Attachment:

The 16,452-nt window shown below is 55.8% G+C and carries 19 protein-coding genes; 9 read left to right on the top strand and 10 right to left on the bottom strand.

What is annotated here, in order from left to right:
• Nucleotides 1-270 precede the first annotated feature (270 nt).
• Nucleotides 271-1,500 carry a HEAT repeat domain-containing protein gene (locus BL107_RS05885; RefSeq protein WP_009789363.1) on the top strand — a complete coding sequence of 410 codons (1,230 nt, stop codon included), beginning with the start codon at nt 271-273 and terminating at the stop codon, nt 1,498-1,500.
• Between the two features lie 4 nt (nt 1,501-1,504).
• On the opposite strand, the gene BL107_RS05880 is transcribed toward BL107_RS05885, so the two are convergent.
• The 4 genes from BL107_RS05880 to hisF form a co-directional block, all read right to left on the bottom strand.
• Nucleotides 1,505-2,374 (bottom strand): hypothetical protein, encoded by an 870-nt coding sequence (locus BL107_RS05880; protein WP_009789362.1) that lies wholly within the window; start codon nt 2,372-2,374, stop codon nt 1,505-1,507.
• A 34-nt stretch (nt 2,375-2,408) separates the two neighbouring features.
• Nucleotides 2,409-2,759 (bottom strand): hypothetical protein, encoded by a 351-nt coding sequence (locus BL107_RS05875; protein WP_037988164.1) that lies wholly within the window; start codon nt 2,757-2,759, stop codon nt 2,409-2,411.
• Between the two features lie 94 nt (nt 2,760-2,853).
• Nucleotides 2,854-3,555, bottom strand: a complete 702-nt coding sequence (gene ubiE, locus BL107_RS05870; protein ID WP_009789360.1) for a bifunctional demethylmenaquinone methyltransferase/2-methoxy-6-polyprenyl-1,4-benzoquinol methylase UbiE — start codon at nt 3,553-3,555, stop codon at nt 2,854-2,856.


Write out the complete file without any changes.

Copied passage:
The 16,452-nt window shown below is 55.8% G+C and carries 19 protein-coding genes; 9 read left to right on the top strand and 10 right to left on the bottom strand.

What is annotated here, in order from left to right:
• Nucleotides 1-270 precede the first annotated feature (270 nt).
• Nucleotides 271-1,500 carry a HEAT repeat domain-containing protein gene (locus BL107_RS05885; RefSeq protein WP_009789363.1) on the top strand — a complete coding sequence of 410 codons (1,230 nt, stop codon included), beginning with the start codon at nt 271-273 and terminating at the stop codon, nt 1,498-1,500.
• Between the two features lie 4 nt (nt 1,501-1,504).
• On the opposite strand, the gene BL107_RS05880 is transcribed toward BL107_RS05885, so the two are convergent.
• The 4 genes from BL107_RS05880 to hisF form a co-directional block, all read right to left on the bottom strand.
• Nucleotides 1,505-2,374 (bottom strand): hypothetical protein, encoded by an 870-nt coding sequence (locus BL107_RS05880; protein WP_009789362.1) that lies wholly within the window; start codon nt 2,372-2,374, stop codon nt 1,505-1,507.
• A 34-nt stretch (nt 2,375-2,408) separates the two neighbouring features.
• Nucleotides 2,409-2,759 (bottom strand): hypothetical protein, encoded by a 351-nt coding sequence (locus BL107_RS05875; protein WP_037988164.1) that lies wholly within the window; start codon nt 2,757-2,759, stop codon nt 2,409-2,411.
• Between the two features lie 94 nt (nt 2,760-2,853).
• Nucleotides 2,854-3,555, bottom strand: a complete 702-nt coding sequence (gene ubiE, locus BL107_RS05870; protein ID WP_009789360.1) for a bifunctional demethylmenaquinone methyltransferase/2-methoxy-6-polyprenyl-1,4-benzoquinol methylase UbiE — start codon at nt 3,553-3,555, stop codon at nt 2,854-2,856.